Now I know I’m not the first or the last person to speak about this subject, but it’s too big, too serious and too major an issue not to comment about.

According to the latest news headlines (of which there are many, I’m afraid), London police investigated more murders than their New York counterparts did over the last two months.

Stats published by London’s Metropolitan Police Service and the New York Police Department recently revealed that there were 15 murders in London in February compared to 14 in New York. Meanwhile, during March 22 murders were investigated in London and 21 reports in New York.

While London seems to be in the grip of a knife crime epidemic, it would appear it’s an issue that’s not isolated to the capital. Interestingly, the Office for National Statistics’ latest quarterly figures show that knife crime is on the rise UK-wide – by 21% over the last 12 months to be precise.

How did it ever get to this situation? And, more importantly, what’s being done about it?

Well, the political parties are using the problem as an excuse to argue about the Government’s reduction in police resource. Earlier this month, we heard how leaked Home Office documents reportedly revealed that cuts to the police ‘may have encouraged’ violent offenders and have ‘likely contributed’ to a rise in serious violent crime.

Yes, police resources do relate to the current picture that’s prevalent on London’s streets, but let’s get back to the real issue here guys, how to solve the problem.
The real problem here is undoubtedly centred around prevention.

If more time and more effort was put into investing in the social, economic and physical regeneration of offenders, then they may just have a greater chance of accessing the health, housing, care support and intervention services that they clearly need at an earlier stage in their lives. As the age-old saying goes, prevention is better than cure in most circumstances, and these circumstances are certainly no exception.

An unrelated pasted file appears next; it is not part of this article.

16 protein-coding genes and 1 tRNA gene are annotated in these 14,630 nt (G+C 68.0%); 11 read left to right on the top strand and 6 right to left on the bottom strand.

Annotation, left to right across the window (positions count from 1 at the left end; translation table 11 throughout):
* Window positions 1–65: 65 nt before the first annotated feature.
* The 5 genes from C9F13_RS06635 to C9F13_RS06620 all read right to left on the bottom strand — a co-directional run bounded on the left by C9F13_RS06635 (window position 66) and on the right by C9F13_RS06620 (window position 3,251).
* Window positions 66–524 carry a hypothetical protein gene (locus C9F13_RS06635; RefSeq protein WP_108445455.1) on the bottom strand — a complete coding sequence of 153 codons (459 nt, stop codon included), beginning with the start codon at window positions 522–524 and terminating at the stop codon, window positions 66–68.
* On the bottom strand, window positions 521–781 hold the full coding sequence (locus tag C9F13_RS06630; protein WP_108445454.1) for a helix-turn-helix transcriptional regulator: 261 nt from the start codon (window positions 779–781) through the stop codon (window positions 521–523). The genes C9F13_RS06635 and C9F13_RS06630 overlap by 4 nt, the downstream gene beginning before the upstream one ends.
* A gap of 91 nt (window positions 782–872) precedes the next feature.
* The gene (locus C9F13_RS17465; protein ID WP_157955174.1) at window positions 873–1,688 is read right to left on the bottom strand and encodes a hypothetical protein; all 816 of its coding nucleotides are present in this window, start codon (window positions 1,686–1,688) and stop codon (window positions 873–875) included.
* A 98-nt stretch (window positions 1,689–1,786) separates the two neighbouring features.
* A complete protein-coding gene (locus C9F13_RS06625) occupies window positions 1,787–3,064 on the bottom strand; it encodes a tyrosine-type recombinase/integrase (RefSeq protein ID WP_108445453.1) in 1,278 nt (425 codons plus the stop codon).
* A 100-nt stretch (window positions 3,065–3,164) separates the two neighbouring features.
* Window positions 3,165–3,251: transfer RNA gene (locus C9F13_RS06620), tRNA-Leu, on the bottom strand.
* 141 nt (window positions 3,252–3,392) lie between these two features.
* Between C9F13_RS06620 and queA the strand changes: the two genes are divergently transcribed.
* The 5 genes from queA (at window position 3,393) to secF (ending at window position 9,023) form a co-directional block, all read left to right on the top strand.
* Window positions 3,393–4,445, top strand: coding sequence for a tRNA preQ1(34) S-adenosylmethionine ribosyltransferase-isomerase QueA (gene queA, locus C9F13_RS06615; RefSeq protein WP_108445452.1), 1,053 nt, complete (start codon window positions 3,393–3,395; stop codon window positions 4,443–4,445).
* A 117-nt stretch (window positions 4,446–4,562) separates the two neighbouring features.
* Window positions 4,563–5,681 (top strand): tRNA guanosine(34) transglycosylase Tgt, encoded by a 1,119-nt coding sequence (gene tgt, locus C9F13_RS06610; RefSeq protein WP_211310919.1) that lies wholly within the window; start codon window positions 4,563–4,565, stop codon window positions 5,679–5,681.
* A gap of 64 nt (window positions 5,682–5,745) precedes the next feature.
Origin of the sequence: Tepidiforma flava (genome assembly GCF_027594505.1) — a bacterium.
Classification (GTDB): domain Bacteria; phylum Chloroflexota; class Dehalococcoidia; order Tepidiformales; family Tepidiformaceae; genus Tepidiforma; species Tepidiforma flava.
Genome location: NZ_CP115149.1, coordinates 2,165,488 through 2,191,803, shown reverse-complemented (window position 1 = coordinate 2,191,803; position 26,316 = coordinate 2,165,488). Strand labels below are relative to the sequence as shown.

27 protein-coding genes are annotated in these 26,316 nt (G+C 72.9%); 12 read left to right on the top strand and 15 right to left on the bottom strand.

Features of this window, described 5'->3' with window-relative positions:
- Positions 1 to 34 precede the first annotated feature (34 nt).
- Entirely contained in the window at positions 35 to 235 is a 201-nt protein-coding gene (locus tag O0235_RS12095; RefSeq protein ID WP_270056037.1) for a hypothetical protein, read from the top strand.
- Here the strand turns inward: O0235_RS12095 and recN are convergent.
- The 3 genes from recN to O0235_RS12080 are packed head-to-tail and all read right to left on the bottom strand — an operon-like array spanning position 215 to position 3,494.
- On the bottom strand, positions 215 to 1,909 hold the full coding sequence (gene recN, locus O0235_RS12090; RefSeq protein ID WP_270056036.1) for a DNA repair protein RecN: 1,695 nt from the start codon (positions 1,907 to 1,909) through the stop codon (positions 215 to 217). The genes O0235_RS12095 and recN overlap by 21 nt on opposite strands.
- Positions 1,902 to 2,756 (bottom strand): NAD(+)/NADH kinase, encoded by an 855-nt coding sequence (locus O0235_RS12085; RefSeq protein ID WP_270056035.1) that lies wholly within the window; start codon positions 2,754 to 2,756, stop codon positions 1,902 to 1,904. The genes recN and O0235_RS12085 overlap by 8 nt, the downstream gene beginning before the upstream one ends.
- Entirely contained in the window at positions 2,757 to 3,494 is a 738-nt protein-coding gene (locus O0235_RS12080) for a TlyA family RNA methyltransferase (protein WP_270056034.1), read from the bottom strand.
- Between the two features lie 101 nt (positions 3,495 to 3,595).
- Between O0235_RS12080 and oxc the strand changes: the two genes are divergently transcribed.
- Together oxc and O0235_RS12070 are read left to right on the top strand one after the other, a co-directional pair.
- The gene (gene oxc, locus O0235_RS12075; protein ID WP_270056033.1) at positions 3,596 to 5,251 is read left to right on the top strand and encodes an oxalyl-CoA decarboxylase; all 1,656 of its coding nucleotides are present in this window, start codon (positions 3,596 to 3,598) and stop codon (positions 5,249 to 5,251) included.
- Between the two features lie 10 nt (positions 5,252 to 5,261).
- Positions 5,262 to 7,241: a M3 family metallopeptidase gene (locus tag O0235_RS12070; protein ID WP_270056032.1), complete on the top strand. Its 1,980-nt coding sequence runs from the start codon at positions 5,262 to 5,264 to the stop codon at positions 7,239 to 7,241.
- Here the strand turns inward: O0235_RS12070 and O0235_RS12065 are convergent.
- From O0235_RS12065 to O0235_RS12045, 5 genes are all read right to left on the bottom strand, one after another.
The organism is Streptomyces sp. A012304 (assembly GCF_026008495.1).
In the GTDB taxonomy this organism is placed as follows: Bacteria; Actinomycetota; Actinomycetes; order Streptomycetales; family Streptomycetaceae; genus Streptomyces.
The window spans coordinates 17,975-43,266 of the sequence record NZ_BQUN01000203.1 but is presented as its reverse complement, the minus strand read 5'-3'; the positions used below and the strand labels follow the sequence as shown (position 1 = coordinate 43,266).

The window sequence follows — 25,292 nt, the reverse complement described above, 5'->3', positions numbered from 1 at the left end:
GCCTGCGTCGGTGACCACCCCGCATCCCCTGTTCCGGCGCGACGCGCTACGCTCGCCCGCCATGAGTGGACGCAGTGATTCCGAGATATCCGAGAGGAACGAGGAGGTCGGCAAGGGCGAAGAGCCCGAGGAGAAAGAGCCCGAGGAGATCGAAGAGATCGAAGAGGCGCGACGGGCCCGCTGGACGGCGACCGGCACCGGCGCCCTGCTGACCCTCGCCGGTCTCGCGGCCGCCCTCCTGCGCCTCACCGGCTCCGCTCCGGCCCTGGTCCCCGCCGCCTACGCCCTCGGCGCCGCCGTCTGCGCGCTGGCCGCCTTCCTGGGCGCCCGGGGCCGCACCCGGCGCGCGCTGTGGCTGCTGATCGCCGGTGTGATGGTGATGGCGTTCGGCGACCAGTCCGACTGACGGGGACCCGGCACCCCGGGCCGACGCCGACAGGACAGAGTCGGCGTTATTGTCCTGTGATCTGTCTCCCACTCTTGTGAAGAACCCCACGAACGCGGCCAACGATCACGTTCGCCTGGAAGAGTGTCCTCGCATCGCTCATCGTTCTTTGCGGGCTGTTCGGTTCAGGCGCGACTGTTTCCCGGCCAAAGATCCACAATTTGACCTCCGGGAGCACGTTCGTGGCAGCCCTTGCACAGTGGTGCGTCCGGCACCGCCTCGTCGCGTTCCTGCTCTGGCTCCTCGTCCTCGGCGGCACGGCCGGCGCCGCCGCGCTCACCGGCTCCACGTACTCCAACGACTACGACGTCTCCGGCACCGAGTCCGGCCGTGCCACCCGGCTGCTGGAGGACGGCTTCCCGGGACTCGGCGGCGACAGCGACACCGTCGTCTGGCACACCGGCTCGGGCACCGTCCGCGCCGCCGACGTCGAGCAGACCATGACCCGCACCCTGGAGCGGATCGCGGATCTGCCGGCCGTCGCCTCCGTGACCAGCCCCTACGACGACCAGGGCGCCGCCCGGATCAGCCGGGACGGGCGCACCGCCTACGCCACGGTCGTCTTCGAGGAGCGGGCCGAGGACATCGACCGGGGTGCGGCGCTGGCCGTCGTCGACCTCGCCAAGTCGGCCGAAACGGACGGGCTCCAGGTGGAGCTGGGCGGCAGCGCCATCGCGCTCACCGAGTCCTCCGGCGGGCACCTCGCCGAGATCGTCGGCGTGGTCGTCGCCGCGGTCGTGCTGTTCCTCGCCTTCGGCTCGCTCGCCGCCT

I say this because I know and have seen, first hand, so many amazing examples of social inclusion and national projects that are making a real difference. But these projects can only succeed, if people are prepared to learn from the experiences associated with them.

My concern is that it isn’t quite happening right now, which is a real shame a) because it’s undermining the efforts of all those who are involved in delivering these fantastic schemes and b) it’s not rocket science!

Right now, there’s far too much dependence on government and statutory bodies and not enough focus on social enterprises and community-led initiatives, there are so many positive community led initiatives out there to learn from and invest in.

Granted – knife crime and violent attacks aren’t going to go away by waving a magic wand (if only it were that easy), but the issue’s also not going to be solved anytime soon with tit for tat debates on subjects that are skirting around the main issues, while in the meantime, the murder rate continues to rise.

Collaboration, communication and more social and community intervention is needed. In some areas, it’s encouraging to see small pockets of progress are being made, now’s the time to step up these efforts, pronto.